Yes this direction reversal one of the best removal techniques I've
encountered as well.
However, I would like to point out that you do not want to do this
often if you are using a standard needle and cartridge. The orientation
of the standard needle is designed for clockwise rotation only.
In order to do this procedure with the best possible tools I strongly
suggest that folks purchase a two-way DJ cartridge for this application.
Excellent one are made by Shure and Ortofon that are explicitly two-way
systems. Secondarily, if you can get your hands on a modern DJ turntable
they can run in reverse as well(Technics 1200 Mk V I think) this machine
has tremendous torque and when run in reverse it will pop a little piece
of schmutz out of a LP groove like you cannot believe.
On May 23, 2004, at 6:46 PM, Steven Smolian wrote:
> The most frequently encountered obsticle I find that can be removed
> damaging the record is some piece of something, orgainic or otherwise,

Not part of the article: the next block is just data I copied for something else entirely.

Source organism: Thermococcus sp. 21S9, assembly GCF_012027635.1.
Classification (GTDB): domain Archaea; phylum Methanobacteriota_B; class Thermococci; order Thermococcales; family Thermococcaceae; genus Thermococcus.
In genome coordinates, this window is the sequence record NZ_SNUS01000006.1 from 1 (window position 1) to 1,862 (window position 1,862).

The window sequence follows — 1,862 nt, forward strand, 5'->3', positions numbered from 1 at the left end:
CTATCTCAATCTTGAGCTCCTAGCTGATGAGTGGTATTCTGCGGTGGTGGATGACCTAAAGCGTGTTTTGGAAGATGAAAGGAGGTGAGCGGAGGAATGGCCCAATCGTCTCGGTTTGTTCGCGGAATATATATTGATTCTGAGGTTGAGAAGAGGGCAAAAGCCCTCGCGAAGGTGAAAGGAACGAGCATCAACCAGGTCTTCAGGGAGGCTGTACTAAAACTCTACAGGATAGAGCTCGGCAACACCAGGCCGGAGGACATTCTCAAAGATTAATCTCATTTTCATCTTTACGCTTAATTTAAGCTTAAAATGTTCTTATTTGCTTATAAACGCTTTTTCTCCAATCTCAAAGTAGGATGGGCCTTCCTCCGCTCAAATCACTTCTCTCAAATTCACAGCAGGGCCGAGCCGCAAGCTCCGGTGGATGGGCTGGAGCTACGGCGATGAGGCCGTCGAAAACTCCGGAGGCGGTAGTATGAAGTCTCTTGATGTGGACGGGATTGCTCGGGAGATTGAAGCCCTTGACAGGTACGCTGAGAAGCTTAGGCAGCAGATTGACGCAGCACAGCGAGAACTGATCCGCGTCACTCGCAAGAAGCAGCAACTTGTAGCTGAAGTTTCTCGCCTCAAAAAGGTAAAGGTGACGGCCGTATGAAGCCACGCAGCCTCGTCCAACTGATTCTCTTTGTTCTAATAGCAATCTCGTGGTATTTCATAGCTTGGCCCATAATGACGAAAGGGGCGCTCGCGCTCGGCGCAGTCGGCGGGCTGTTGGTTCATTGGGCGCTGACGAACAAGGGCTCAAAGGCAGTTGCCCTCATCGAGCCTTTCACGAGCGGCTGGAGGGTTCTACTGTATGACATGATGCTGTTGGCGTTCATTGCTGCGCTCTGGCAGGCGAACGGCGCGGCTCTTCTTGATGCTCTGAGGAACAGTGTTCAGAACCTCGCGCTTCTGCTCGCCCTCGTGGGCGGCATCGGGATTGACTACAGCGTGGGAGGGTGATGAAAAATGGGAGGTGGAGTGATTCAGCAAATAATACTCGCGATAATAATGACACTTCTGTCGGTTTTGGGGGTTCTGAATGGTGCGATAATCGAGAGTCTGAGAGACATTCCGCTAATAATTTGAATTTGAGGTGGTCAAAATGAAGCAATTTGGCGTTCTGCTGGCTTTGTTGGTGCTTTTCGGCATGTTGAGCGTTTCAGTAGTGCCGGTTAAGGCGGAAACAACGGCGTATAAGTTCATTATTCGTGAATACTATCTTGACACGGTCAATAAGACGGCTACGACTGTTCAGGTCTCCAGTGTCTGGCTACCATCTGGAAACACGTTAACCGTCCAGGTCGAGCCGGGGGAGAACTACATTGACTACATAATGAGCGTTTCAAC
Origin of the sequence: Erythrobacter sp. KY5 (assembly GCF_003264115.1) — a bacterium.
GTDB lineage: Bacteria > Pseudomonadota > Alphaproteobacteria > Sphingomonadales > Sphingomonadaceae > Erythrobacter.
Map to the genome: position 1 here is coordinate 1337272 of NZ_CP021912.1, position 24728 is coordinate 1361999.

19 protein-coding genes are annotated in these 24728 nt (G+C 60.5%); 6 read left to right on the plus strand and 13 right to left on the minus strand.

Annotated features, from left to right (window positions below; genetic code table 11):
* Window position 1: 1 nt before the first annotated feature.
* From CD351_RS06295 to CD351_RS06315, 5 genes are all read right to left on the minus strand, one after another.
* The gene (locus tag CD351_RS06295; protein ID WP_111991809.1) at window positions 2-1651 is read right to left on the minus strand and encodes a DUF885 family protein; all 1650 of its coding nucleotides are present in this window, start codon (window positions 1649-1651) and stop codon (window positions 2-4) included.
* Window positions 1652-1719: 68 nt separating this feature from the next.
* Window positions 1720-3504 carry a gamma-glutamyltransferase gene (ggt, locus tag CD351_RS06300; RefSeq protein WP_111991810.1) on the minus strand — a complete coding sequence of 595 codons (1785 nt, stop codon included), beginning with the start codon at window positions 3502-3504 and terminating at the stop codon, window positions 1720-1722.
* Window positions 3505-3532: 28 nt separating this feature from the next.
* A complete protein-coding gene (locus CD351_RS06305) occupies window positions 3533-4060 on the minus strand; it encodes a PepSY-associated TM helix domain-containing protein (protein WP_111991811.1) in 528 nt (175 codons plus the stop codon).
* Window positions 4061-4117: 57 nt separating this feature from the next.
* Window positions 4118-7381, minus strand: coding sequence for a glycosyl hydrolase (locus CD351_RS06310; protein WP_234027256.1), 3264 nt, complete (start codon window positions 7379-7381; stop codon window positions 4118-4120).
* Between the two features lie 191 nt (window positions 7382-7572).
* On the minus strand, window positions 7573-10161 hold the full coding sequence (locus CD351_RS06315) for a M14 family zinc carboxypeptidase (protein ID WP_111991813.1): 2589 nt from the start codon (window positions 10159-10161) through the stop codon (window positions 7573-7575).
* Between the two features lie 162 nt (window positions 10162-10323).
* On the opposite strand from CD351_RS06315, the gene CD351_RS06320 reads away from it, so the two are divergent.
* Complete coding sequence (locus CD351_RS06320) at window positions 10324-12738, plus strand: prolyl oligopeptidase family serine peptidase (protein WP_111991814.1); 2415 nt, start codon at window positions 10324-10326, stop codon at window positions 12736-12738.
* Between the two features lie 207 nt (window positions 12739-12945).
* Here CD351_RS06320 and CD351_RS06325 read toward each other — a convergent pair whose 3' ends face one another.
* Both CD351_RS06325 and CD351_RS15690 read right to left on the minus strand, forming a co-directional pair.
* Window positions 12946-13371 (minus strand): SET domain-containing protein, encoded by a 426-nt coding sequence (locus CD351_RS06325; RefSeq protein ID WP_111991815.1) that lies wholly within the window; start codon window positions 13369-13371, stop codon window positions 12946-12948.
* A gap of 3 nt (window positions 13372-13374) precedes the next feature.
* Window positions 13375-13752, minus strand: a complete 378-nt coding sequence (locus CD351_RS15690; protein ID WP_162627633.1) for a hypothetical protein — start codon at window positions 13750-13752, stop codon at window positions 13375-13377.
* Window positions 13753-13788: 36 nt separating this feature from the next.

> blocking a groove. I can usually shut the turntable down once past
> the bad
> spot with the stylus still in the groove, move the turntable slowly
> backwards through the bad spot, and pop out the blockage. This works
> amazing number of times.
> Steve Smolian
> ----- Original Message -----
> From: <[log in to unmask]>
> To: <[log in to unmask]>
> Sent: Sunday, May 23, 2004 6:09 PM
> Subject: Re: [ARSCLIST] Groove Damage--was: Highly unorthodox cleaning
> methods for LP'...
>> In a message dated 5/22/04 10:23:08 PM Eastern Daylight Time,
>> [log in to unmask] writes:
>>> So...how to manually correct skips or sticks on microgroove records?
>> Many years ago when I used to get unsleeved LPs that had been shuffled
>> through stacks of 78s at S.A. thrift stores, I used to condition them
>> them at 78 rpm with a heavily weighted low compliance 3 mil cartridge.
> After a
>> few such passes I could get many to play through, though I'm sure
>> this did
>> really improve their value.
>> Lately I've found, subjectively, that LPs tend to skip or repeat much
>> they are treated with silicone lubricant. My theory is that the
>> friction makes the groove defect less likely to provide enough force
> throw the
>> stylus out of the groove.
>> Mike Csontos.